From the Ask the Broker Files:
I am interested in buying two acres of property that are part of a five acre parcel that has a mortgage. There is a house on the remaining three acres in which the owners live. How do we proceed with releasing the acreage in which I am interested from the mortgage?
Theoretically the lender could “split” their lien ”” placing one lien on the home and three acres and a separate lien on the remaining two acres. This is however, extremely unlikely. A more viable solution is for the lender to retain a lien on the home and three acres and release their lien on two acres.
There are several factors at play here, and without knowing more information, it is difficult to answer the question completely and accurately.
Let’s assume the entire property, land and home, was purchased and financed together and the lender has one lien covering both the land and home. In this case, the homeowner would need to petition the lender to release their lien on the two acres you are interested in purchasing. This will likely come down to a pure financial decision on the lien holders part. If they feel they could recover the balance of the loan by retaining a lien on the home and three acres, they may be willing to release the lien on the other two acres. Or maybe not.
There are many factors
to consider in
purchasing a partial lot
Let’s do a little math example:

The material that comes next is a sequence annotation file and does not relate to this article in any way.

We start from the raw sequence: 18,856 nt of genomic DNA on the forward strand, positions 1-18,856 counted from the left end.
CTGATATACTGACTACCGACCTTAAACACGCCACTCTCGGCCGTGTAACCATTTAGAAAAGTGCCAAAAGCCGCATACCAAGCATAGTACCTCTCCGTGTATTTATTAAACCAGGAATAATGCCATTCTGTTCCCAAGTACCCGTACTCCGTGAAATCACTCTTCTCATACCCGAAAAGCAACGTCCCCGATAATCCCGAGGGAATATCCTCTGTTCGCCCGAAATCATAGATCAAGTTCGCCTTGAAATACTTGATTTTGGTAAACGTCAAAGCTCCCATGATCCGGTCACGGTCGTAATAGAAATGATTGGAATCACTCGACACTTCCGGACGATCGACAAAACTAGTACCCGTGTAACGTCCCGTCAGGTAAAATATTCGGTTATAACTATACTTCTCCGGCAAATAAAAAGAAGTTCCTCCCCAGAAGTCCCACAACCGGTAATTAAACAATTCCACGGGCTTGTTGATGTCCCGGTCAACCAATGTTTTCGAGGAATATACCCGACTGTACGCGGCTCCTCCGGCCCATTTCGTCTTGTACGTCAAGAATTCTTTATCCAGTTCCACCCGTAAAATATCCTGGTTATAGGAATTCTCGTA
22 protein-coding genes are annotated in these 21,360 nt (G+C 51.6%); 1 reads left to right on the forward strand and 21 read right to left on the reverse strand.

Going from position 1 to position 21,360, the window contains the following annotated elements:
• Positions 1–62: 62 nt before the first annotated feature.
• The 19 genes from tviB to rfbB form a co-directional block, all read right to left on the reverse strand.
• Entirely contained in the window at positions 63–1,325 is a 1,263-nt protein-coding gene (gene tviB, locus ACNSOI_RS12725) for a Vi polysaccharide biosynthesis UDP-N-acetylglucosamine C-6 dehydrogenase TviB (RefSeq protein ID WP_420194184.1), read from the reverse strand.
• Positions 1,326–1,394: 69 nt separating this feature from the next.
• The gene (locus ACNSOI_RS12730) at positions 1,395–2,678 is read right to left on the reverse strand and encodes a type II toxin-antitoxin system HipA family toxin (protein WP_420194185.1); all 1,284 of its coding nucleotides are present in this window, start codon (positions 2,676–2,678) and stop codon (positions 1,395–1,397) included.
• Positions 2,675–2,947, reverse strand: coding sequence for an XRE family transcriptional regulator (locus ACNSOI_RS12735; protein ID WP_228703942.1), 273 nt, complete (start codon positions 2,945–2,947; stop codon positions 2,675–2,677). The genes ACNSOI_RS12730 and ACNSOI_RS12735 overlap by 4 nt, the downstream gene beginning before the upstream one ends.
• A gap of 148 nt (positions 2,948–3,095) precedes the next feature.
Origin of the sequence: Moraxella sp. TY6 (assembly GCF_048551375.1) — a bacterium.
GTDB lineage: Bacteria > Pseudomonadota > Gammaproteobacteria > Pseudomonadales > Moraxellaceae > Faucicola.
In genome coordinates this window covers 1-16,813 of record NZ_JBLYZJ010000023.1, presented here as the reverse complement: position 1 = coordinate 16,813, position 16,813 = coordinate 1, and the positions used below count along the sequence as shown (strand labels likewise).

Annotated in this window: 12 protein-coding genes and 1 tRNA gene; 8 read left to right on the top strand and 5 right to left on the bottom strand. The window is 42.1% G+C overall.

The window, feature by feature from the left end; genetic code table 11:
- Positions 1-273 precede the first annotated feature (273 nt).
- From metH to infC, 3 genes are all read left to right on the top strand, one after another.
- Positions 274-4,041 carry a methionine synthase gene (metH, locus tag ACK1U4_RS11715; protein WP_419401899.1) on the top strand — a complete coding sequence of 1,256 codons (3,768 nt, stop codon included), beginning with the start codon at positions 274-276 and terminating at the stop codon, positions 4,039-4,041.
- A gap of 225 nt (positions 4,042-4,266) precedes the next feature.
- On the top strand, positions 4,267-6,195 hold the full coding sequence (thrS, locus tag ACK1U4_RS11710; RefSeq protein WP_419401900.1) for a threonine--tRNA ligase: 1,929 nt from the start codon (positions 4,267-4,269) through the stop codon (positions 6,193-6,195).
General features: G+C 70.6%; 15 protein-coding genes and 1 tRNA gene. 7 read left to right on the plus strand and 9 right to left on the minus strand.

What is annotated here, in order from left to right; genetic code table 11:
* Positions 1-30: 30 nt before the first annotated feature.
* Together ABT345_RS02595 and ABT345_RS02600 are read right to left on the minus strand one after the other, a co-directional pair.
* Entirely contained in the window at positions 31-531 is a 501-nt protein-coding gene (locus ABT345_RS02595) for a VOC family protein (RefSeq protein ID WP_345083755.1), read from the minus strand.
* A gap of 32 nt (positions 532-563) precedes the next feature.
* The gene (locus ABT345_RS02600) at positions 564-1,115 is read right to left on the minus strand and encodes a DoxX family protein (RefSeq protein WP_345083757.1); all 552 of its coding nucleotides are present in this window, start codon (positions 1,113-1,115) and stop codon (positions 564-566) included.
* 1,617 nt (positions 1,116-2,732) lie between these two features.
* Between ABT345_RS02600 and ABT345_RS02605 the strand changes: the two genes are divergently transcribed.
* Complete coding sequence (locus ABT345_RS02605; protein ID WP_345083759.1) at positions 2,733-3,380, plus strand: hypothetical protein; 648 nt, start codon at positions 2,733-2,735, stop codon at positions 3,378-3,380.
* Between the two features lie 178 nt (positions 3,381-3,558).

Current market value of only the home: $200,000
Current market value of the land, per acre: $50,000 (for a total land value of $250,000 ”” 5 acres * $50K/acre)
Total current market value, land and home: $450,000
The key factor here is what is the current balance of the loan. There will need to be at least $100,000 in equity (2 acres at $50K/acre = $100K) before the lender will even think about releasing part of their lien. In this example, the current amount of the loan would have to be less than $350K. In all probability, given generally declining home values and slow sales, the lender would want to see a loan balance significantly less than $350K. How much less is anyone’s guess, but it wouldn’t surprise me at all they would want to see a remaining LTV ratio (Loan-to-Value) of at least 80%. So in our math example, multiplying that $350K by 0.8 means the loan balance would need to be less than $280K. The lender may consider all, part or none of your purchase price in their determination — usually part in my experience.
Another factor to consider is how the land has been platted and recorded. The most likely scenario is the 5 acre lot is a single recorded parcel. If this is the case, then a survey will need to be conducted and a request filed with the appropriate county and city governments to split the parcel.
Existing zoning and deed restrictions could prevent splitting the acreage into two or more smaller parcels.
In a nutshell:
- Determine if the land parcel needs to be split ”” if it even can be.
- Get a current appraisal of both the home and the land values.
- Petition the lender to rework the lien to be held on the home and three acres, in effect releasing the two acres of land you are interested in purchasing.
It is also possible that the land and home were financed separately and are held under different liens. If this is the case, nothing really changes other than there is no need to determine the market value of the home.
Ultimately, it’s all up to the lien holder ”” at a somewhat significant expense to the seller, who is most likely going to want to pass that cost on to you the buyer.